Six ways the government can reduce inflation in next week’s budget

by Matt Grudnoff
Australian Parliament House is seen behind a ‘Pay Here’ sign at a parking pay station in Canberra, Saturday, October 14, 2023. (AAP Image/Lukas Coch) NO ARCHIVING
AAP Image/Lukas Coch


It is often said that the only way to reduce inflation is by higher interest rates. That’s not true – the government can also reduce inflation and cost of living pressures

Too often we are told by economists that the only way to reduce inflation is by the Reserve Bank hiking interest rates. But this ignores that the government can actually reduce the prices and costs of many items and services.

We know this is true because it has happened before!

Just last year the Treasurer, Jim Chalmers, said when the government increased the childcare subsidy

What we’ve tried to do is to provide cost of living relief in a number of areas so that we can make things a little bit easier. Cheaper childcare will make life easier for a lot of families in a way that doesn’t add substantially to the inflation challenge in our economy.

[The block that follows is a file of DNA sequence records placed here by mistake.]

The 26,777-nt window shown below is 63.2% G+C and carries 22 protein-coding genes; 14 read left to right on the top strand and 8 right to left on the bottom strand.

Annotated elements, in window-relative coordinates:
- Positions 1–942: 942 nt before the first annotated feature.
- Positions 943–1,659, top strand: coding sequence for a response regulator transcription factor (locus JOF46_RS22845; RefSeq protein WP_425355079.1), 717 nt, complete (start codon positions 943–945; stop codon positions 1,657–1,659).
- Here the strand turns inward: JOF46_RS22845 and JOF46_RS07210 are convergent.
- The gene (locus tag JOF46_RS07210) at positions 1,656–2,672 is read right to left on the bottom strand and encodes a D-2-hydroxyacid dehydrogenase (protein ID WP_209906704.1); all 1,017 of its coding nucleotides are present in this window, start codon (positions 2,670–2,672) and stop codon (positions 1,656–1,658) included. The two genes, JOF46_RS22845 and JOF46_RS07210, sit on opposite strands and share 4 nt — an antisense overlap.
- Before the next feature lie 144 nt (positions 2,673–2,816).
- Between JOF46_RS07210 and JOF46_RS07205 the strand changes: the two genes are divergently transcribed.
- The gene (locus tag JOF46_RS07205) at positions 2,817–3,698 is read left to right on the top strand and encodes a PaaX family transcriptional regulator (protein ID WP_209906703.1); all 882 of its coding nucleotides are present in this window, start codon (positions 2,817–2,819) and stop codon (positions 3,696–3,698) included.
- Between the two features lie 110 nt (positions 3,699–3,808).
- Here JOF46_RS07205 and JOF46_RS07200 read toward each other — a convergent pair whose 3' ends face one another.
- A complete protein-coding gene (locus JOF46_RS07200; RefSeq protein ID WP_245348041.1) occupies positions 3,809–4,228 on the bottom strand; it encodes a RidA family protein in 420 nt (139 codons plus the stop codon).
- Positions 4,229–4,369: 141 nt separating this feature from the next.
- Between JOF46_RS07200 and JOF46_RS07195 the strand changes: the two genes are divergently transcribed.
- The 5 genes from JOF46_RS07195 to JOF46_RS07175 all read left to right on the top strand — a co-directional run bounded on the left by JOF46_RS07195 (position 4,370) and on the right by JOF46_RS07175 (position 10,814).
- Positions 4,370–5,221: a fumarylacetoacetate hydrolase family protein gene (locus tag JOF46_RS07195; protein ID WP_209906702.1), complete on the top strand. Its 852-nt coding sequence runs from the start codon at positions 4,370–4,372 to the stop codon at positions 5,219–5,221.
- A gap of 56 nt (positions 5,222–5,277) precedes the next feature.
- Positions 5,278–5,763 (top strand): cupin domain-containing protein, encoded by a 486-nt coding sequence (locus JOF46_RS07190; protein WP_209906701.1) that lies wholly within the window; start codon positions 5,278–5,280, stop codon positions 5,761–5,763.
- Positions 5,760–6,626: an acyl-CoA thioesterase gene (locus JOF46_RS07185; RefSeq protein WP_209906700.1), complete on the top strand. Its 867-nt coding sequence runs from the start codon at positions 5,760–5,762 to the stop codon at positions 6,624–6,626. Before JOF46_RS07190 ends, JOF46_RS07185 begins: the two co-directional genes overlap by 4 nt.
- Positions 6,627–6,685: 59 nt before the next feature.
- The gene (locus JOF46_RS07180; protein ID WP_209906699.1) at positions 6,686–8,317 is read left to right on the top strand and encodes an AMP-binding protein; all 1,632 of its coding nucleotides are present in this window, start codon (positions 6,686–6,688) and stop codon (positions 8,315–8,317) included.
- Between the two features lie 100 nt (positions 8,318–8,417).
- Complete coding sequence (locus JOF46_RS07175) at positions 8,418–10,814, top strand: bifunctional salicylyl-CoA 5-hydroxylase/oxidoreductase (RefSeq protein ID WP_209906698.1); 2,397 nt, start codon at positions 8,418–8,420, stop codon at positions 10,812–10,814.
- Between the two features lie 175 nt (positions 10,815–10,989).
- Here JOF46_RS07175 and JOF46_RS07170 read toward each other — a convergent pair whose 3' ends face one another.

Over the last year, the government has continued to provide cost of living relief that also reduces inflation. Inflation (measured by the Consumer Price Index) is the change in prices of goods and services paid by people. The government has control over many prices in the economy. For example, the price of university degrees or medicines listed on the Pharmaceutical Benefits Scheme (PBS). Lowering these prices not only directly reduces inflation but also provides cost of living relief for those who now have to pay less.

Here is a list of 6 inflation-busting ideas for the upcoming budget that would also provide cost of living relief.

Childcare has huge social and economic benefits. High-quality childcare improves the educational outcomes for children. But low-cost or free high-quality childcare also increases labour force participation by providing parents the opportunity to return to work. Childcare is also a growing cost to families. $100 worth of child care in 2000-01 would now cost families $209. But this need not be the case.

In July 2023 the government increased the Childcare subsidy. This saw a fall of 13.2% in the cost of childcare in the September 2023 quarter. Without the increase in the subsidy, childcare prices would have increased 6.7%.